There are two types of aortic aneurysm: thoracic aortic aneurysm and abdominal aortic aneurysm. Until recently, it was thought that thoracic aortic aneurysms and abdominal aortic aneurysms were due to the same cause. Now we know that the two types are separate diseases with different risk factors and causes.
The most common place for an aneurysm is the part of the aorta that runs through the abdomen, called the abdominal aorta. The abdominal aorta provides oxygen-rich blood to the tissues and organs of the abdomen and lower limbs.
A thoracic aortic aneurysm is a less common aneurysm that occurs in the chest portion of the aorta, above the diaphragm.
Why are aneurysms more common in the abdominal aorta than in the thoracic aorta?
Abdominal aortic aneurysms may be more common than thoracic aortic aneurysms because of the differences in the walls of the aorta in these two areas. The middle layer of the aortic wall contains muscle cells. This muscular layer of the wall is thicker in the thoracic aorta, which makes it stronger. Also, blood flows to this layer, which may contribute to its strength.
Aortic aneurysms are caused by a weakening of the aortic wall due to damage or injury. Many health conditions and lifestyle habits can put you at risk for damage to the aortic wall, including high blood pressure and smoking. A bulge may occur where the wall has been damaged and is weakened. If left untreated, the aortic wall will continue to weaken, and the bulge will grow. If it becomes large enough, the aortic aneurysm may rupture.
Your risk for aortic aneurysms goes up as you age. Abdominal aortic aneurysms are most common in adults after age 65.
Several familial or genetic conditions increase your risk for a thoracic aortic aneurysm. These include:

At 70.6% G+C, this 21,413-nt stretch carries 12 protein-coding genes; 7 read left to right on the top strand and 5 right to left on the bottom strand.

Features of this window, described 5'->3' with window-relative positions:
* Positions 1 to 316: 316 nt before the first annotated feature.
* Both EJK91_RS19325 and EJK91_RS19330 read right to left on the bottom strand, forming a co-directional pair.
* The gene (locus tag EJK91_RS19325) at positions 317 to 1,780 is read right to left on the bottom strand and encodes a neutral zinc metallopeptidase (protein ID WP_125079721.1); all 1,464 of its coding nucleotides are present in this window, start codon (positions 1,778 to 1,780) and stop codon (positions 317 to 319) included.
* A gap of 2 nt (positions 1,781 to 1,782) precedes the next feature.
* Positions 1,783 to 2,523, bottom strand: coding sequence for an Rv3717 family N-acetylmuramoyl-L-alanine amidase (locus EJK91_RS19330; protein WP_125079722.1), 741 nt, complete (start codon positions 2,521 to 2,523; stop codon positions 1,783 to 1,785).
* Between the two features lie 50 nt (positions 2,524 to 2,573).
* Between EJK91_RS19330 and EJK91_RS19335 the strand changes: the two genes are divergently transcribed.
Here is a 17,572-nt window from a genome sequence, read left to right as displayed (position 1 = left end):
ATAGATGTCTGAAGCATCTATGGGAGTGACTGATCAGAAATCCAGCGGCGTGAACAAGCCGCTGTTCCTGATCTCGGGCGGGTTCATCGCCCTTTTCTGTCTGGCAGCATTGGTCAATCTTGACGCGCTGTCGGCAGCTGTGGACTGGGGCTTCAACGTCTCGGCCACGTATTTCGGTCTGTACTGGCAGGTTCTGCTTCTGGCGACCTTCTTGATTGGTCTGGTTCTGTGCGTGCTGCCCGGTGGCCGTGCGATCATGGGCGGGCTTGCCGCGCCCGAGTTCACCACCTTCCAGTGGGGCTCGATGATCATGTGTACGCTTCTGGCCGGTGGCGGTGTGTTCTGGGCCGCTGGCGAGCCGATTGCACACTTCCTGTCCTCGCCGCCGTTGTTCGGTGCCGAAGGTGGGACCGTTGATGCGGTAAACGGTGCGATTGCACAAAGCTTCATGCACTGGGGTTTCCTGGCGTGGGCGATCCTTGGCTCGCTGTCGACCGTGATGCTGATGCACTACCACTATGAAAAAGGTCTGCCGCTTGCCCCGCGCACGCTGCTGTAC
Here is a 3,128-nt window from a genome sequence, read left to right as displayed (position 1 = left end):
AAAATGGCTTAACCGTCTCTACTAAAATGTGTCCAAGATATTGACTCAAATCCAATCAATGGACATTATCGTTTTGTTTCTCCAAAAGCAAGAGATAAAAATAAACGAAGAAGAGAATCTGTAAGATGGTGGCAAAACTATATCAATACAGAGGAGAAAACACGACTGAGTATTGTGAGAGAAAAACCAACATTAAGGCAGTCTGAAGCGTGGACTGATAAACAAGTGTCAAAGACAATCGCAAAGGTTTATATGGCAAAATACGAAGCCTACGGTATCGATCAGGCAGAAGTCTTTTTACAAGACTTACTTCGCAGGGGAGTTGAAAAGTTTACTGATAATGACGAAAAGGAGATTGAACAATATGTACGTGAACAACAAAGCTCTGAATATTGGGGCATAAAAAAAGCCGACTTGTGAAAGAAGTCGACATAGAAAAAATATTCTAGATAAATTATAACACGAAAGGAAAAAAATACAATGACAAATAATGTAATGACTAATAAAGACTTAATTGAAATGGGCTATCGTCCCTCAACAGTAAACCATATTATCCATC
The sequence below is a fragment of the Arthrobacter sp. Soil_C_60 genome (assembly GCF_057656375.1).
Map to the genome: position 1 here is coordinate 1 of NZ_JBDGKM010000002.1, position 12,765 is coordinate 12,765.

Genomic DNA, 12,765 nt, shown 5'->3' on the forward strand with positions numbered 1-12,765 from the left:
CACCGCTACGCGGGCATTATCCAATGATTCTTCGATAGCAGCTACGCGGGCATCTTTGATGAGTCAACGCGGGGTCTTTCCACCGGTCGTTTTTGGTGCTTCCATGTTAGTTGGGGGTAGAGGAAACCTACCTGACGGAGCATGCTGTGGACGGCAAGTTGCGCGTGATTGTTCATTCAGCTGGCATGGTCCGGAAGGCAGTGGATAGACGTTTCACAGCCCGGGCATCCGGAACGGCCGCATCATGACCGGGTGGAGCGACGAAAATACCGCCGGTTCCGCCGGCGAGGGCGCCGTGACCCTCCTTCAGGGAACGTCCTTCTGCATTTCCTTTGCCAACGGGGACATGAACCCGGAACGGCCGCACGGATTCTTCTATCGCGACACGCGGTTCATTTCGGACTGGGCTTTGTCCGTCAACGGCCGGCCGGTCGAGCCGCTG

Abdominal aortic aneurysms also run in families. One in 10 people with abdominal aortic aneurysms have a family history of abdominal aortic aneurysms. The chance of developing an abdominal aortic aneurysm is 1 in 5 for people who have a first degree relative with the condition, which means a parent, brother, sister, or child was affected.
Some lifestyle habits increase your risk of having an aortic aneurysm. These include:
Medical conditions that are risk factors for aortic aneurysms include:
Men are more likely than women to develop aortic aneurysms. However, an existing aneurysm is more likely to rupture at a smaller size in women than in men.
If you have known risk factors for developing an aortic aneurysm, your doctor may recommend screening. To screen for an aortic aneurysm, your doctor may recommend an imaging study to look at and measure the aorta. An aneurysm can develop and grow without any symptoms until it ruptures or dissects—events that are both life-threatening. If the aneurysm is found early, treatment or surgery may slow its growth and prevent rupture or dissection.
Screening tests for aortic aneurysms will show whether the diameter of your aorta is larger than normal. If it is larger than normal, your doctor may recommend a later, second screening to check for growth.
Certain groups of people may be screened for a thoracic aortic aneurysm. They include:
Certain groups of people who may be screened for abdominal aortic aneurysm include:
If you have risk factors for developing an aneurysm, your doctor may recommend heart-healthy lifestyle changes to help prevent the condition, including:
An aortic aneurysm may not cause any signs or symptoms until the aneurysm ruptures or dissects. The types of symptoms that occur before a rupture will depend on the location of the aneurysm and whether it has become large enough to affect other parts of your body. An aneurysm that ruptures or dissects is life-threatening.
If you do have signs and symptoms of an aortic aneurysm, they may include:
If you know you have an aortic aneurysm, it is important to know the signs and symptoms of a rupture, since quick treatment may be life-saving. Signs and symptoms of a rupture may include:
Complications from aortic aneurysms may be life-threatening and may include: